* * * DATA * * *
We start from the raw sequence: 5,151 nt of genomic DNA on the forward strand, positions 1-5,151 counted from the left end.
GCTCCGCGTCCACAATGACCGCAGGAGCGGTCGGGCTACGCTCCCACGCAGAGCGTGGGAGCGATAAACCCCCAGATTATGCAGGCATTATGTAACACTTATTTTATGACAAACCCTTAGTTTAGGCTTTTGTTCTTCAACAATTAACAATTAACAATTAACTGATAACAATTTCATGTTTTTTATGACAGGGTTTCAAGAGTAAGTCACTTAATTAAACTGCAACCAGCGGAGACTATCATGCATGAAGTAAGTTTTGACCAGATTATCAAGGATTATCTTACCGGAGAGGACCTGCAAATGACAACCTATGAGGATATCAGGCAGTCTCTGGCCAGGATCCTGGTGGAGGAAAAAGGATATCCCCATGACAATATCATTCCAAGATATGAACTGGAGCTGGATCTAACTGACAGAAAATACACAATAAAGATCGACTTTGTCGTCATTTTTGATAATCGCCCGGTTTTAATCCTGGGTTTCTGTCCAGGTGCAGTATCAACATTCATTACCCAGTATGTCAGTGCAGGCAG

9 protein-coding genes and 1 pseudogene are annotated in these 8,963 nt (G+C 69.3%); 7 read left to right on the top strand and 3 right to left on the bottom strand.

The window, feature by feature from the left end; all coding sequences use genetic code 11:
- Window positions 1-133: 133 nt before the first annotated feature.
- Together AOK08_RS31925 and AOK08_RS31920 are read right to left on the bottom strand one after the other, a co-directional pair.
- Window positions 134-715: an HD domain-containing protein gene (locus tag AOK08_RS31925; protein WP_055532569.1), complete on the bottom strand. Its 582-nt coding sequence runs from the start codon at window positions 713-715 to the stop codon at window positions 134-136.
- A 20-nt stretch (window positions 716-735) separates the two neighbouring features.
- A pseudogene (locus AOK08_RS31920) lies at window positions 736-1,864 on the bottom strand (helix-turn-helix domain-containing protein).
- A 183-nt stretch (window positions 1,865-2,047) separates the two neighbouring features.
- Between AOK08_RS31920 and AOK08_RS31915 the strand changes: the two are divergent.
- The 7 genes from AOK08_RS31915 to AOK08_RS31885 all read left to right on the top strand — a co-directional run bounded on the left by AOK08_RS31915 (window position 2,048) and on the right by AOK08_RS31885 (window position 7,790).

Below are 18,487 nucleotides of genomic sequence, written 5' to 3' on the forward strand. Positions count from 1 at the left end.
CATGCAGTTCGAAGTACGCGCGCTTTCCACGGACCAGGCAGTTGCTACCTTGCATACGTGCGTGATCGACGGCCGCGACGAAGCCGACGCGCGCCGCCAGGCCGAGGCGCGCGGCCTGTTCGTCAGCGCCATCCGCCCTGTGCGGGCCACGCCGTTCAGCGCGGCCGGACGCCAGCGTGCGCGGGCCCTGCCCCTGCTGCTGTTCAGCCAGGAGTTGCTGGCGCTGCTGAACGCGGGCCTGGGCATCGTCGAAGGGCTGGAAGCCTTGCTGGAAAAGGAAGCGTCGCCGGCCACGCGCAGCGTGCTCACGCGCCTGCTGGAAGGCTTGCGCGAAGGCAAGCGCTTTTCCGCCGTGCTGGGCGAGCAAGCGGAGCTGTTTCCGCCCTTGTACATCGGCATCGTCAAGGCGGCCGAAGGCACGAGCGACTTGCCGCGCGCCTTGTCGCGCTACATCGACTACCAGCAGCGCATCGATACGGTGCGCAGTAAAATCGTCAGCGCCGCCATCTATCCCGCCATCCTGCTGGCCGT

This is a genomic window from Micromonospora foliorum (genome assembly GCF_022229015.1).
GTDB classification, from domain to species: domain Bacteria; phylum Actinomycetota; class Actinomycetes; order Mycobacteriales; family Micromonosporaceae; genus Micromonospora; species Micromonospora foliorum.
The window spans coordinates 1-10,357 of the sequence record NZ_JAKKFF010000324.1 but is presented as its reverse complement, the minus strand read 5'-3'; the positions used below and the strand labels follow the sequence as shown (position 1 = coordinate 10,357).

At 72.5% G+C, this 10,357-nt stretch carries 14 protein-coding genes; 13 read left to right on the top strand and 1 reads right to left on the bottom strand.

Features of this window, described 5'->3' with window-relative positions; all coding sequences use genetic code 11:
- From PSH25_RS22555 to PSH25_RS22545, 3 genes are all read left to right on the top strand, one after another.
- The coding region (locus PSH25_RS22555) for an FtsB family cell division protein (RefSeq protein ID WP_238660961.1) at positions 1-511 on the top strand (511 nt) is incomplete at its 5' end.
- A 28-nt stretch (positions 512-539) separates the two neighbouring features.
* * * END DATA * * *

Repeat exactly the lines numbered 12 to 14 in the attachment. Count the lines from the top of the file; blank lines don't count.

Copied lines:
- The 7 genes from AOK08_RS31915 to AOK08_RS31885 all read left to right on the top strand — a co-directional run bounded on the left by AOK08_RS31915 (window position 2,048) and on the right by AOK08_RS31885 (window position 7,790).

Below are 18,487 nucleotides of genomic sequence, written 5' to 3' on the forward strand. Positions count from 1 at the left end.
CATGCAGTTCGAAGTACGCGCGCTTTCCACGGACCAGGCAGTTGCTACCTTGCATACGTGCGTGATCGACGGCCGCGACGAAGCCGACGCGCGCCGCCAGGCCGAGGCGCGCGGCCTGTTCGTCAGCGCCATCCGCCCTGTGCGGGCCACGCCGTTCAGCGCGGCCGGACGCCAGCGTGCGCGGGCCCTGCCCCTGCTGCTGTTCAGCCAGGAGTTGCTGGCGCTGCTGAACGCGGGCCTGGGCATCGTCGAAGGGCTGGAAGCCTTGCTGGAAAAGGAAGCGTCGCCGGCCACGCGCAGCGTGCTCACGCGCCTGCTGGAAGGCTTGCGCGAAGGCAAGCGCTTTTCCGCCGTGCTGGGCGAGCAAGCGGAGCTGTTTCCGCCCTTGTACATCGGCATCGTCAAGGCGGCCGAAGGCACGAGCGACTTGCCGCGCGCCTTGTCGCGCTACATCGACTACCAGCAGCGCATCGATACGGTGCGCAGTAAAATCGTCAGCGCCGCCATCTATCCCGCCATCCTGCTGGCCGT